If the GOP fails to raise the debt ceiling, the US may be unable to pay some bills.


If the GOP fails to raise the debt ceiling, the US may be unable to pay some bills.

According to the Associated Press, Republican lawmakers’ unwillingness to extend the debt ceiling might leave the US unable to pay some bills, wreaking havoc on the economy.

The government has been borrowing money to cover its massive budget deficits, but that power ends on July 31. If the government is unable to renew a similar bill, a federal default could occur, which has never happened before.

According to analysts, a default would harm the economy by raising interest rates, decreasing the federal credit rating, and increasing the government’s borrowing expenses.

See the following links for further Associated Press reporting:

After the chamber’s GOP leader declared his party will vote against lifting the federal debt ceiling, Senate Democrats accused Republicans of a “shameless, cynical” strategy that would harm the economy and the government’s credit rating.

Democrats reacted after Senate Minority Leader Mitch McConnell, R-Kentucky, indicated he believed all Republicans will vote against renewing Washington’s capacity to borrow money, in the latest chapter of a huge budget dispute that is expected to last far into October.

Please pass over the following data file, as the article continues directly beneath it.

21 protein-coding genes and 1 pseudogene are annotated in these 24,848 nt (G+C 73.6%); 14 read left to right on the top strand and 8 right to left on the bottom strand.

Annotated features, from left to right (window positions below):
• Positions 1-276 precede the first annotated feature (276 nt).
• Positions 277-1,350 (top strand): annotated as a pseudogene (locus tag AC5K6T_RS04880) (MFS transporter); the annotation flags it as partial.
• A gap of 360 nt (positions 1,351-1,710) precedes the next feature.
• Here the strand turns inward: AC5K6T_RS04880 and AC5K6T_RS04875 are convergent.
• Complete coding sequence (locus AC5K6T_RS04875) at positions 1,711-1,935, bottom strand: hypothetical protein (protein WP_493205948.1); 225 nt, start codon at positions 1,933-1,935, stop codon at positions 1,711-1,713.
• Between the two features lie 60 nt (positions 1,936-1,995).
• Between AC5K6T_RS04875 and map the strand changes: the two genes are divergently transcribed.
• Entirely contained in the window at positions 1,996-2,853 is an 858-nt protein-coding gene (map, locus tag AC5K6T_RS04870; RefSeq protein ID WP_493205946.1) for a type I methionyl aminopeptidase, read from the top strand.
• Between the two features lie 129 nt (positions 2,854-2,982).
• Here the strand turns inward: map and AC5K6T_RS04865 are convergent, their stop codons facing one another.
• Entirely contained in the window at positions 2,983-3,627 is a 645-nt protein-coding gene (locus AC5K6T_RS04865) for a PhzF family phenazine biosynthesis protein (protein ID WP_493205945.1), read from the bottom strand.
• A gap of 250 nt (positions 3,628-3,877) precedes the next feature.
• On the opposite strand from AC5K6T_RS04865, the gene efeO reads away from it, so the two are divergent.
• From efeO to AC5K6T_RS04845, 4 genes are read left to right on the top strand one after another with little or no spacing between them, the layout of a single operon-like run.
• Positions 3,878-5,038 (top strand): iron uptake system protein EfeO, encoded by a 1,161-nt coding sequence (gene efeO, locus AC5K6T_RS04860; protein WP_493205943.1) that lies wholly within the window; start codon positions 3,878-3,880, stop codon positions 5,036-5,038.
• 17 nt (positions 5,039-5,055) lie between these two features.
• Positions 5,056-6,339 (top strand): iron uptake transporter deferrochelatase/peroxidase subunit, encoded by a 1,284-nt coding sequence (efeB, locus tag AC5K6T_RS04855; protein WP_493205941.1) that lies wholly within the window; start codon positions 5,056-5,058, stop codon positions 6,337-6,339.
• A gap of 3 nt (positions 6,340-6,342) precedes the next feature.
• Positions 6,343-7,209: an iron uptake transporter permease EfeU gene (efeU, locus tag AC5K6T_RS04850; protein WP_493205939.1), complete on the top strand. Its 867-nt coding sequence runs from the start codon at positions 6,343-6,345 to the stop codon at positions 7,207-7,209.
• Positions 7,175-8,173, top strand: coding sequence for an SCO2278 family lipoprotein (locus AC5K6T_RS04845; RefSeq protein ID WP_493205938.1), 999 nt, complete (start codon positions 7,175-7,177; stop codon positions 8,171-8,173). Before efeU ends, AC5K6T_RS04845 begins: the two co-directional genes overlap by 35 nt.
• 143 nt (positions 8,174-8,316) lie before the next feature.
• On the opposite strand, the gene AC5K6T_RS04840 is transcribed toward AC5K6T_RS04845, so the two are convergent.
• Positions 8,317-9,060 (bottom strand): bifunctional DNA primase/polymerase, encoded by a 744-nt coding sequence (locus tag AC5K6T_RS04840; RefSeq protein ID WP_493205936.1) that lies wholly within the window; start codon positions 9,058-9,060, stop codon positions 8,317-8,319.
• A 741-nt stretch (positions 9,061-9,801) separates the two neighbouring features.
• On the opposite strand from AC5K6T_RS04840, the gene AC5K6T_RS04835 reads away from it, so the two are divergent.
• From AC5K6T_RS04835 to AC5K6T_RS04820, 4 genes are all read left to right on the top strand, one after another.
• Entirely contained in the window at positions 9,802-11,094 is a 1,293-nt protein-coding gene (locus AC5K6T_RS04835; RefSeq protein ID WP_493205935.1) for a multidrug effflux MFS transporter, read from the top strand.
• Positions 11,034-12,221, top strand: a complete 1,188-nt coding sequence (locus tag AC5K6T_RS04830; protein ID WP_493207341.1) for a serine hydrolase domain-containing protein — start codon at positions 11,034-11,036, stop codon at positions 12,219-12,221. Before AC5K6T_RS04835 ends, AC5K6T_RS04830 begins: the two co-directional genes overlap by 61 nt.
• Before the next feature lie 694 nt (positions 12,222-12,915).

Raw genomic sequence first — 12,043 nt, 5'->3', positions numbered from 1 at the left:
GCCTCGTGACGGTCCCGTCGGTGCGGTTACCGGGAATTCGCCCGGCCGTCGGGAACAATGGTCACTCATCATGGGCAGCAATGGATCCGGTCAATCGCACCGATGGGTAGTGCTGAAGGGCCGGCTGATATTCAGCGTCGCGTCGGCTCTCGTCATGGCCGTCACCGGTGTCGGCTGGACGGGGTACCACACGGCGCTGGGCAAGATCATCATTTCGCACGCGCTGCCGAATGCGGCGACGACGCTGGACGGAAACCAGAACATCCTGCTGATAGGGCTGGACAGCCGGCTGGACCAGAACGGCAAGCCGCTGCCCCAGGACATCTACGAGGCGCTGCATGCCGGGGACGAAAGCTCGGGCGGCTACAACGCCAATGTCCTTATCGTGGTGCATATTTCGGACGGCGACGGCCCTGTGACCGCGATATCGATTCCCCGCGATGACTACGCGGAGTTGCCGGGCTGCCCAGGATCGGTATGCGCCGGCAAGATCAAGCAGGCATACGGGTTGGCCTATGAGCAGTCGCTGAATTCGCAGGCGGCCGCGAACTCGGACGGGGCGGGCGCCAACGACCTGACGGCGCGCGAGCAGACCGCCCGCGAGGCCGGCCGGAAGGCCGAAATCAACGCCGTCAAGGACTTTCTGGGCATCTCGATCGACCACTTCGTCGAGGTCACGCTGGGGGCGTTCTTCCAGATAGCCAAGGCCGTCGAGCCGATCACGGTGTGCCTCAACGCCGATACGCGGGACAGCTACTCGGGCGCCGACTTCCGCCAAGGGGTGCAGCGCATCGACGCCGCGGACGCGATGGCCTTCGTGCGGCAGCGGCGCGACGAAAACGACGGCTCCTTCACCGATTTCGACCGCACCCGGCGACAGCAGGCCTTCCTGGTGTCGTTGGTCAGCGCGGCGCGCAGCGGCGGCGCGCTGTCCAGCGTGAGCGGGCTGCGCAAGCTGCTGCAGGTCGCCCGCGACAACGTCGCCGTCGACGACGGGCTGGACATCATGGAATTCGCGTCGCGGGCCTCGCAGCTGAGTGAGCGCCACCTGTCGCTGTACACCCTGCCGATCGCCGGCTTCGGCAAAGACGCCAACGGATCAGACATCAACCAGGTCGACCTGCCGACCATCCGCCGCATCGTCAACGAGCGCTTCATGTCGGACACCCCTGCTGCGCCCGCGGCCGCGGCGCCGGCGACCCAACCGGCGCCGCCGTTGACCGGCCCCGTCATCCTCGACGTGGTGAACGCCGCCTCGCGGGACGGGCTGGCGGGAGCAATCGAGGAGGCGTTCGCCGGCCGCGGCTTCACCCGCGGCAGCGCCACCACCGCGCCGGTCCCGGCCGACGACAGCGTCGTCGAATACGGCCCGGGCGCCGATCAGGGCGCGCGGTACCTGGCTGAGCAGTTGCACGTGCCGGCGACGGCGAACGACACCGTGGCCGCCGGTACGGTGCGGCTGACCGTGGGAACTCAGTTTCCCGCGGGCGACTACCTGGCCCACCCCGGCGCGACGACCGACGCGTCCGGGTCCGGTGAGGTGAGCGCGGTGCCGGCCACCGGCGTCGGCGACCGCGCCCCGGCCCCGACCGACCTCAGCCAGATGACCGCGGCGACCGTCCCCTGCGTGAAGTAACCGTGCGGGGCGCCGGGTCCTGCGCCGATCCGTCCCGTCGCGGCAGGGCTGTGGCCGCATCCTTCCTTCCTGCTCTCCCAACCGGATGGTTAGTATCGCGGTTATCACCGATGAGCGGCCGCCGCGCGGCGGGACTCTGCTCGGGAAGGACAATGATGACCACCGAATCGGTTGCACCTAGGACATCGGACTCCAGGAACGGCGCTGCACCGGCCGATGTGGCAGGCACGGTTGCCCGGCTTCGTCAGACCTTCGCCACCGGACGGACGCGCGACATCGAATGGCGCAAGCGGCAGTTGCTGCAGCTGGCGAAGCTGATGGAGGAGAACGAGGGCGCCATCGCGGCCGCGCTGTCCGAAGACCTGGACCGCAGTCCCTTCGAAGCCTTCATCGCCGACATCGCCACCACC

Senate Majority Leader Chuck Schumer, a Democrat from New York, said, “The leader’s pronouncements on the debt ceiling are sleazy, opportunistic, and utterly political.” “This debt is Trump debt, it’s COVID debt,” he stated, referring to former President Donald Trump’s large 2017 tax cut and federal spending that has exploded since the COVID-19 pandemic.

It’s not uncommon for the White House’s outgoing political party to threaten to oppose a debt ceiling rise in order to extract budget concessions.

The two parties are also at conflict over President Joe Biden’s multibillion-dollar ideas to boost federal domestic spending and pay for it by boosting taxes on the wealthiest and companies.

The debt ceiling, or the limit on federal borrowing, was suspended two years ago by Congress, but that suspension is set to expire on July 31.

Accounting tricks can be used by the Treasury Department to free up funds for a limited time, but it is unclear when that option will be exhausted. Some have speculated that the government may run out of money during the August recess, when Congress is due to be in session. The nonpartisan Congressional Budget Office predicted the crisis would occur in October or November on Wednesday.

This is a basic explanation of how to overcome a Senate Republican majority.


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